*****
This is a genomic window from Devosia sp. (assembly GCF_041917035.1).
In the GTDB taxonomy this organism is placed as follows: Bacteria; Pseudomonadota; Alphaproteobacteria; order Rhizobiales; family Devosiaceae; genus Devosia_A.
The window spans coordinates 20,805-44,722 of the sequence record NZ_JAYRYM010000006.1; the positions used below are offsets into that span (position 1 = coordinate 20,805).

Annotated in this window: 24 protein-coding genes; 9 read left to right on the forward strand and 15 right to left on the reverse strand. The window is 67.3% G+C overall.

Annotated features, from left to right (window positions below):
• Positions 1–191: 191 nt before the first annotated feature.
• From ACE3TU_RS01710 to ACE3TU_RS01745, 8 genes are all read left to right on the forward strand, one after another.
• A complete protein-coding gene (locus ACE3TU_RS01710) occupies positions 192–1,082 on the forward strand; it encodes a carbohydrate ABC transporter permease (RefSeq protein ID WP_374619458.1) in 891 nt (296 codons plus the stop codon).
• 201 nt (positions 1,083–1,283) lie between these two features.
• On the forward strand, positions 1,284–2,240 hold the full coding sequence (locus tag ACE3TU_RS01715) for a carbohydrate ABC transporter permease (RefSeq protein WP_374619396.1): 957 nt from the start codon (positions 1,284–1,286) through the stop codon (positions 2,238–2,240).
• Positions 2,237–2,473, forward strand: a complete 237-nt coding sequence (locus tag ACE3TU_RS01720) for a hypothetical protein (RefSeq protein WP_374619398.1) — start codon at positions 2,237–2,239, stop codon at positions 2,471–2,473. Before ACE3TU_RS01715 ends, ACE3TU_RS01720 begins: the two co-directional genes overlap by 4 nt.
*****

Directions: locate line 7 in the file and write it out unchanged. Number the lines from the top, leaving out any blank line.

• From ACE3TU_RS01710 to ACE3TU_RS01745, 8 genes are all read left to right on the forward strand, one after another.